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Coyote attack shakes up family

MANATEE — Sunday morning started off so routinely at the Sherrill family household in GreyHawk Landing.

Feed the dog. Shower. Get ready for church.

“The whole Thanksgiving weekend was great,” said Josh Sherrill, 29. “Then something like this happens.”

Moments after letting their miniature 6-year-old dachshund, Peachy, into the backyard, Sherrill spotted three coyotes. One pounced on the 14-pound dog.

Sherrill bolted after the attacking coyote, which can weigh up to 40 pounds, yelling and chasing it through neighboring backyards before it dropped the injured dog before a barbed wire fence.

The other coyotes disappeared into the pasture behind their subdivision.

“It was pure panic,” said the former Marine, studying to be a medical technician. “It was either go get my gun or go after the dog. If I did the first thing, it would’ve been too late. It happened so fast.”

“The whole attack must’ve been two, three minutes, but I was terrified,” said his wife, Danica, a Bradenton Herald employee.

“Would you believe that coyote jumped through the fence, then turned around and stared at us?”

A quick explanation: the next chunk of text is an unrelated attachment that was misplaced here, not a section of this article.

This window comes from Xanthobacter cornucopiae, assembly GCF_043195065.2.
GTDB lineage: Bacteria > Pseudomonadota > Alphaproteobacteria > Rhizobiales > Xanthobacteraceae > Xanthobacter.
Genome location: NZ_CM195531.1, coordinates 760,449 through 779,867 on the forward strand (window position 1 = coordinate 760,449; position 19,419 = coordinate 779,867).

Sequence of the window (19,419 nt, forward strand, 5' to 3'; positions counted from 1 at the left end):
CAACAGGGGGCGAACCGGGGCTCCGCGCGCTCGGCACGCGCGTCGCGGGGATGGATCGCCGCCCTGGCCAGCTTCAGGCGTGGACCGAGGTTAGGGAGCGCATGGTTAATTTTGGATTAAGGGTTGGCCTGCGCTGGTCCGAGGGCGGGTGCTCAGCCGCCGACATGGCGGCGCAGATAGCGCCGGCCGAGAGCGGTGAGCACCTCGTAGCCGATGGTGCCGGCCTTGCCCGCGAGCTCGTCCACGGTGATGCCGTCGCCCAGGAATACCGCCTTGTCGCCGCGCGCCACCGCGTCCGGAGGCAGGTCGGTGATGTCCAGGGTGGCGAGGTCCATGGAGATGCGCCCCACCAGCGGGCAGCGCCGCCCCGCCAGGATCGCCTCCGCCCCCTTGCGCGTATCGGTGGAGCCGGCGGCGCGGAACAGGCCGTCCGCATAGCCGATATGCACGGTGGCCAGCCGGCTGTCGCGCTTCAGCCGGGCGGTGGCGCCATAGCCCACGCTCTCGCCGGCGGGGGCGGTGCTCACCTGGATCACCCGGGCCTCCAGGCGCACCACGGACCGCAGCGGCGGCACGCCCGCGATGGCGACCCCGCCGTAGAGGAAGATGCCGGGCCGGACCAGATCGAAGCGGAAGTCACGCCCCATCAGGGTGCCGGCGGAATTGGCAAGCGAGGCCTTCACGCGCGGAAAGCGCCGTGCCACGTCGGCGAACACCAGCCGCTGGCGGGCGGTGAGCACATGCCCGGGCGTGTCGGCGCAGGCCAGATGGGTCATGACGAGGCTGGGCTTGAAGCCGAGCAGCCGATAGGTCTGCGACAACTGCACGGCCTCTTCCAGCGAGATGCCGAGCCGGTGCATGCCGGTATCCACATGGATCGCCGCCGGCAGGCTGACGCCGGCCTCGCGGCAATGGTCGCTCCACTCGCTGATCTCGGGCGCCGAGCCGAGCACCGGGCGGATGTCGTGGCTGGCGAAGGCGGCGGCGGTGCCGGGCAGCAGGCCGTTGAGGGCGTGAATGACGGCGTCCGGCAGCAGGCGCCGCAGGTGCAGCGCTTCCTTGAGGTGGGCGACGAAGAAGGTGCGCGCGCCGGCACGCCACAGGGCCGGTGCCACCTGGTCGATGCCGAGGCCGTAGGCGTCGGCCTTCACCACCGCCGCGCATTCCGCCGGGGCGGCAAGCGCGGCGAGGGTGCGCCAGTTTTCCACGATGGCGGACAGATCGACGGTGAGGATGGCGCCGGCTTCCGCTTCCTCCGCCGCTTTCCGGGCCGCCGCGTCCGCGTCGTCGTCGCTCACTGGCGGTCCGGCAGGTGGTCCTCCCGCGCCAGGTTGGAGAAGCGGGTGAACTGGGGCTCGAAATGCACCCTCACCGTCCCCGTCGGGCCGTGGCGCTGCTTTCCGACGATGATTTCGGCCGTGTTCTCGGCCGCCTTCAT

The family’s 2-year-old cat, Honey, is still missing, but the family is uncertain whether the coyotes got it.

“It may be so traumatized it’s still hiding,” the 29-year-old said.

Her husband rushed the dog to an animal hospital where it underwent successful surgery for a series of puncture wounds.

“We spent our Christmas money saving our dog,” Danica Sherrill said.

Since it was bitten by a wild animal and wasn’t current on its shots at the time of the attack, the dog, which received a rabies shot at the animal hospital, will be quarantined for six months.

“They have to keep the dog in the house and restrict its contact with other animals and humans,” said Barbara Will, the environmental supervisor for the Manatee County Health Department.

Increased coyote sightings have put more pets at risk, said Gary Morse of the Florida Fish and Wildlife Conservation Commission.

“They’re looking for rabbit-sized prey, small pets, toy breeds generally,” he said. “They’re highly adapted to an urban environment. You have a better chance to control the weather than trying to eliminate coyotes.”

As for coyote attacks on humans?

“It’s a rarity,” Morse said. “You’re probably far more in danger from neighborhood dogs.”

Regardless, neither the Sherrills’ dog nor their 4-year-old daughter, Aubrey, will be left alone in their backyard.

“Neighbors said there had been some coyotes spotted three weeks ago, so it was always in the back of my mind,” Josh Sherrill said. “But until it actually happens, it doesn’t hit home.”

Vin Mannix, local columnist, can be reached at 745-7055, or write him at Bradenton Herald, P.O. Box 921, Bradenton, Fl. 34206 or e-mail him at Please include a phone number for verification.